Josh Clark: But we do need some level of protection, like are robots just kept from interacting with humans all together, like a robot cannot touch a human. Is that something that we would do?

Chuck Bryant: Right.

Josh Clark: There's been casualties! There's been death by robot. It's happened already. The first one happened in 1982 when a guy was crushed on a factory line by a big robotic arm.

Chuck Bryant: Right, sort of like the Terminator.

Josh Clark: Not really, but yeah, kind of. And then since then, a lot of people have died, actually. One guy, the worst death by robot that I've heard so far was a guy had enough of an amount of molten aluminum poured on him by a robot that it killed him.

Chuck Bryant: Wow.

Josh Clark: Terrible way to go.

Chuck Bryant: I wonder if he was trying to make a little robot buddy.

Josh Clark: I don't know. Maybe so! We're hoping not because we are talking about industrial robots. The thing is is these are isolated incidents. But what happens when there is a robot in every house, in not only Korea, but the world? These accidents could step up quite a bit.

Chuck Bryant: Exactly.

Josh Clark: And we need to figure out how to address them now before it happens.

Chuck Bryant: Right.

Josh Clark: And also, I think a lot of roboticists are really worried about the moment when robots are equipped with systems that allow them to learn.

Chuck Bryant: Right.

Josh Clark: Right when that happens, they lose all predictability, whatsoever. And we won't be able to tell what they're about to do, what they won't do. They'll be as unpredictable as humans. And you know when you're on the subway with somebody you don't really trust, you've got your muscles tensed in your ribs for a knifing.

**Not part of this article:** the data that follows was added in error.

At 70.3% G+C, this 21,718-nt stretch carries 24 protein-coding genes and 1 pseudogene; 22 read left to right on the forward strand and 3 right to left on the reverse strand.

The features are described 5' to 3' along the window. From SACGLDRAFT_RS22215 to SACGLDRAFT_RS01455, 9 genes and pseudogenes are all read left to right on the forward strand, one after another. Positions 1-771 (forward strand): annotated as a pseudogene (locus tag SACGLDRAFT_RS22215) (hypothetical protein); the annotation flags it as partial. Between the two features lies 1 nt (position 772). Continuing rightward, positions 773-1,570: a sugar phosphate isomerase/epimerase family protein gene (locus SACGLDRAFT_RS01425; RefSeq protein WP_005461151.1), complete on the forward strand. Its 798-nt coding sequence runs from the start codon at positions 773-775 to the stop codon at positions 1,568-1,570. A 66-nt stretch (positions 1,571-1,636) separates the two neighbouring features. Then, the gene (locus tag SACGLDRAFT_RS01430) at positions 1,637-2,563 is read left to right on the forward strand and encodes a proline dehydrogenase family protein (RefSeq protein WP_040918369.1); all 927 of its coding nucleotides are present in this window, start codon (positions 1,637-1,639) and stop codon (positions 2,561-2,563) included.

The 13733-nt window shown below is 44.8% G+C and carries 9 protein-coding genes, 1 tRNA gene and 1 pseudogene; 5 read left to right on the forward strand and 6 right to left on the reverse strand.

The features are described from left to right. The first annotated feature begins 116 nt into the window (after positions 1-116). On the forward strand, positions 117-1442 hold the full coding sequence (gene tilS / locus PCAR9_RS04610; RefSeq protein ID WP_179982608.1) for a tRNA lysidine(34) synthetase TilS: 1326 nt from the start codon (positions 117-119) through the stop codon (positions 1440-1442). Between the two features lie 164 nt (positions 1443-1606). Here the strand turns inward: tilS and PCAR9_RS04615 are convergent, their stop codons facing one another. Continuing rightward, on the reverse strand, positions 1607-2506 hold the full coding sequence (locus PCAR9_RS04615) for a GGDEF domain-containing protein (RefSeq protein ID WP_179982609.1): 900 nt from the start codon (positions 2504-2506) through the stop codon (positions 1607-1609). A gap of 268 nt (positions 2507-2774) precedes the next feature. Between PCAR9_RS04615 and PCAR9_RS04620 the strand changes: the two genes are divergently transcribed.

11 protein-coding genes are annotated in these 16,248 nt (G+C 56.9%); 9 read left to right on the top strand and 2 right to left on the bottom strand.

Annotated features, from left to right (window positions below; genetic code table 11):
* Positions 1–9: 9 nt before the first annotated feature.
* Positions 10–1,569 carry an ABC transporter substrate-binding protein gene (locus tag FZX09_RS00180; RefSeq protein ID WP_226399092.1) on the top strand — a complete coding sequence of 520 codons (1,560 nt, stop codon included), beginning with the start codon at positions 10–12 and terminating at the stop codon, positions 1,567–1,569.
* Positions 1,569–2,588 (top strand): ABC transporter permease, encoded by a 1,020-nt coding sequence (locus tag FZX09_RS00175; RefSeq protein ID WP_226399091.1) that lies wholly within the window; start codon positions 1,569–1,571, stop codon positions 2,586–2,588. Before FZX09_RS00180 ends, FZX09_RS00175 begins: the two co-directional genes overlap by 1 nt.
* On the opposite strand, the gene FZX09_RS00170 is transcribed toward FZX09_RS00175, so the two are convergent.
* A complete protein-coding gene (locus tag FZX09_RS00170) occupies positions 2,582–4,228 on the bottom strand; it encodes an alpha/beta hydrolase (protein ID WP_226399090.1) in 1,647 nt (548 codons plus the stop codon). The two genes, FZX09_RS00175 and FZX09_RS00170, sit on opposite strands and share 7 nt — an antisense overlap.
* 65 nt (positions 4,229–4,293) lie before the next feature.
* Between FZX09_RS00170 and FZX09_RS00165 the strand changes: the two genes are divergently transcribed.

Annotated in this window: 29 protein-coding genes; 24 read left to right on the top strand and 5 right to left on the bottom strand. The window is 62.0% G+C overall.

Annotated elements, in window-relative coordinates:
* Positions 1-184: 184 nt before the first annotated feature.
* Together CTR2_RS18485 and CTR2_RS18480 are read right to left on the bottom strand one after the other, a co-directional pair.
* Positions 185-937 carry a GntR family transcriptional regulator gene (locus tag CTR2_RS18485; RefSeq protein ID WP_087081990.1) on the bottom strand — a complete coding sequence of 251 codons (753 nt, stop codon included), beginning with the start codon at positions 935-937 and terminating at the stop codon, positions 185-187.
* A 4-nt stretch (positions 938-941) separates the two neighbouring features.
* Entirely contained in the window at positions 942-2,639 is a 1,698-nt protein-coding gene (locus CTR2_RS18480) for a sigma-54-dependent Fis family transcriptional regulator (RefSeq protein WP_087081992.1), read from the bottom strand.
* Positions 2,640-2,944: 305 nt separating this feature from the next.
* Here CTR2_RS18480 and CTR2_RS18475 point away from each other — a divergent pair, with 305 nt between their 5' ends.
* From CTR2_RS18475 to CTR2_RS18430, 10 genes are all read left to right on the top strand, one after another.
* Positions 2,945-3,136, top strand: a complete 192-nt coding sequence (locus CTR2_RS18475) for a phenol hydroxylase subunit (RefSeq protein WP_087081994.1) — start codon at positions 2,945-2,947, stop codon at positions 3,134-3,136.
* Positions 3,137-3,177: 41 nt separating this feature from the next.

Chuck Bryant: Right.

Josh Clark: The same thing would happen with humans and robots.

Chuck Bryant: I think so. It would probably be even a little more creepy because while humans are unpredictable, robots, you don't know what they're programmed to do, if it's not your robot.

Josh Clark: Right and there's also issues of morality that would factor into that. You like to think that most humans would stop themselves from stabbing you, even if they wanted to.

Chuck Bryant: Right.

Josh Clark: Because they have some sort of moral judgment.

Chuck Bryant: Sure.

Josh Clark: How do you program morals into robots?

Chuck Bryant: Right.

Josh Clark: It's a very big, sticky ball of questions.

Chuck Bryant: It is.

Josh Clark: I have to say I am pretty glad that the people who are trying to figure this out now are figuring it out now.

Chuck Bryant: Right and they're a lot smarter than I am.

Josh Clark: Exactly. It's kind of one of those situations where you just kick back and say go to it.

Chuck Bryant: Yeah. I would have no idea.

Josh Clark: Hopefully they won't use their advantage to make us their slaves, though.

Chuck Bryant: Yeah. That would be bad.

Josh Clark: I agree. So that's about that for robot marriages. But there's even more in the article that I wrote on the site, "Will Robots Get Married" on HowStuffWorks.com.Announcer: For more on this and thousands of other topics, visit HowStuffWorks.com.